by Daniel Klaren
It used to be commonplace for people to work at the same company for forty or fifty years until they retired. These days, most of us will change jobs a few times, at least. In fact, according to the Bureau of Labor Statistics, the average worker will hold over eleven jobs in a lifetime. Whatever your circumstances may be for leaving – recruited by another company, moving to a new town, or seeking a change of pace or better job – you will want to make sure that you resign from your post in the most professional way possible. The manner in which you leave a company will be the last memory your employer and colleagues have of you – and an unprofessional exit can leave a bitter taste.
1. Advance Warning
Don’t leave your employer in the lurch. The most important point to remember is to inform your employer of the date you will be leaving in plenty of time before your departure, so that your employer may plan to make the necessary adjustments. Two weeks is often quoted as the standard notice required, but realistically this is not much time for an employer to find a replacement. It is better to give your employer as much as notice as possible, especially if you hold a higher level position that will be difficult to replace. Giving your employer last-minute notice is a sure-fire way to create resentment.
2. Personal Communication
Sending your boss a resignation letter or email without any face-to-face communication can come across as cold and impersonal. It is a good idea to break the news to your employer through an in-person conversation, with your formal resignation letter in hand. You don’t want there to be any misunderstandings regarding such a sensitive issue. Speaking in person allows you to more genuinely express your gratitude and your reason for leaving. Having the resignation letter in hand is helpful for the employer because they now have documentation of your resignation to add to your record.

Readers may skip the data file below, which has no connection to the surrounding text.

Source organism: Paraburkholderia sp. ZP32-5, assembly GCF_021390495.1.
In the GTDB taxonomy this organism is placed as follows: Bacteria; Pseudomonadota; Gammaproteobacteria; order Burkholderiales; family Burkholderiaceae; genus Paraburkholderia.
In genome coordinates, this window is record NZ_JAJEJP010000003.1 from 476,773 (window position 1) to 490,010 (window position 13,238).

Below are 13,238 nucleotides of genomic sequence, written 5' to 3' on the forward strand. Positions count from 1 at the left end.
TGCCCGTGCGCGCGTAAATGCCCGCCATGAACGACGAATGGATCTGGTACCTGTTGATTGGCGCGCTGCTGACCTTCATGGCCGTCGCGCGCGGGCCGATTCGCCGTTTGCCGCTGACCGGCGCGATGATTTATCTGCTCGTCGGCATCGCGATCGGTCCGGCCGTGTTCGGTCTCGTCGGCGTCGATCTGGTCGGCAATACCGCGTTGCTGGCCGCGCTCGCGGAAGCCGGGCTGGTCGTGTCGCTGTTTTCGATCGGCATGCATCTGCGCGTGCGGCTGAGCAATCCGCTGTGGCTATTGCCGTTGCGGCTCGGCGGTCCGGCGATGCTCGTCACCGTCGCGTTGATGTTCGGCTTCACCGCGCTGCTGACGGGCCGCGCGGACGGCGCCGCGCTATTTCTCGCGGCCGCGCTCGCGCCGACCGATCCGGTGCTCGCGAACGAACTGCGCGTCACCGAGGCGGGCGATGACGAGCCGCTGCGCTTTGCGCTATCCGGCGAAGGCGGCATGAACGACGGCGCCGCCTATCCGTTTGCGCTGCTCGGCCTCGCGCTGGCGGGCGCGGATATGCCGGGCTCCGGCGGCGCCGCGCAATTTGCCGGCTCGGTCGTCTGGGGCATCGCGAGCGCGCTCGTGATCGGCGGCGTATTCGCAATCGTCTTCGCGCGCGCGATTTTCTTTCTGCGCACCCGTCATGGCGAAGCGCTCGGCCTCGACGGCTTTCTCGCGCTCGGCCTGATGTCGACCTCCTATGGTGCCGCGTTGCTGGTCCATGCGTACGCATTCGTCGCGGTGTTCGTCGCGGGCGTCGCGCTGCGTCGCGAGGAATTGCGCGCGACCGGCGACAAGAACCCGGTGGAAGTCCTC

3. Don’t burn any bridges
If you are quitting a job because of problems at work, it may be tempting to uncork your bottled up frustration by lashing out at your fellow employees or simply slacking off on your final projects. Don’t let this be your final impression at work. In today’s electronically connected world, it is impossible to predict how your unprofessional behavior may come back to haunt you, so it is best to leave amicably. Just because it is the end of your tenure doesn’t mean you can slack off or be rude. End things on a positive note and let that be the way your colleagues remember you.
Your professional exit will pay off in the long run.